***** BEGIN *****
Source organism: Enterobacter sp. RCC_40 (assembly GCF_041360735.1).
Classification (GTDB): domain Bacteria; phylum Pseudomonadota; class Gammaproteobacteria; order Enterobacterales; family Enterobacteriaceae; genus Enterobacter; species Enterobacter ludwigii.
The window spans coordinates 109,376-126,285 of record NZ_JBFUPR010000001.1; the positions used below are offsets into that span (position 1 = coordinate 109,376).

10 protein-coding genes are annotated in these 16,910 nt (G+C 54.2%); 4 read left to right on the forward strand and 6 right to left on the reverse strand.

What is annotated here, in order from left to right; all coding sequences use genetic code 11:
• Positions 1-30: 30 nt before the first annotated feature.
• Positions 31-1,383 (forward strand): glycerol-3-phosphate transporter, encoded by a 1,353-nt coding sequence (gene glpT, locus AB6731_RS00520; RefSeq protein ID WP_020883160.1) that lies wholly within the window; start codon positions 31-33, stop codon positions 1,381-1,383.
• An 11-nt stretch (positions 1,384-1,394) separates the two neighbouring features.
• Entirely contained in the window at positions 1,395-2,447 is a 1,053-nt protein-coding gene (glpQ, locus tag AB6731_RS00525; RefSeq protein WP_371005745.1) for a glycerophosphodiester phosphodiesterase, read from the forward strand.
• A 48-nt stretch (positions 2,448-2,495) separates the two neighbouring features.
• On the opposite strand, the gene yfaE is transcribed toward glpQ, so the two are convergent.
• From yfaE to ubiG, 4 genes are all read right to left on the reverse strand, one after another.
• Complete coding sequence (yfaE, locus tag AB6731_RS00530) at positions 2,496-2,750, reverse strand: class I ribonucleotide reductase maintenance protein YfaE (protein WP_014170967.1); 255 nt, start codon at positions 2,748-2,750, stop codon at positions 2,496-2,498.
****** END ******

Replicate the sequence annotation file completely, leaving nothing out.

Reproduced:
Source organism: Enterobacter sp. RCC_40 (assembly GCF_041360735.1).
Classification (GTDB): domain Bacteria; phylum Pseudomonadota; class Gammaproteobacteria; order Enterobacterales; family Enterobacteriaceae; genus Enterobacter; species Enterobacter ludwigii.
The window spans coordinates 109,376-126,285 of record NZ_JBFUPR010000001.1; the positions used below are offsets into that span (position 1 = coordinate 109,376).

10 protein-coding genes are annotated in these 16,910 nt (G+C 54.2%); 4 read left to right on the forward strand and 6 right to left on the reverse strand.

What is annotated here, in order from left to right; all coding sequences use genetic code 11:
• Positions 1-30: 30 nt before the first annotated feature.
• Positions 31-1,383 (forward strand): glycerol-3-phosphate transporter, encoded by a 1,353-nt coding sequence (gene glpT, locus AB6731_RS00520; RefSeq protein ID WP_020883160.1) that lies wholly within the window; start codon positions 31-33, stop codon positions 1,381-1,383.
• An 11-nt stretch (positions 1,384-1,394) separates the two neighbouring features.
• Entirely contained in the window at positions 1,395-2,447 is a 1,053-nt protein-coding gene (glpQ, locus tag AB6731_RS00525; RefSeq protein WP_371005745.1) for a glycerophosphodiester phosphodiesterase, read from the forward strand.
• A 48-nt stretch (positions 2,448-2,495) separates the two neighbouring features.
• On the opposite strand, the gene yfaE is transcribed toward glpQ, so the two are convergent.
• From yfaE to ubiG, 4 genes are all read right to left on the reverse strand, one after another.
• Complete coding sequence (yfaE, locus tag AB6731_RS00530) at positions 2,496-2,750, reverse strand: class I ribonucleotide reductase maintenance protein YfaE (protein WP_014170967.1); 255 nt, start codon at positions 2,748-2,750, stop codon at positions 2,496-2,498.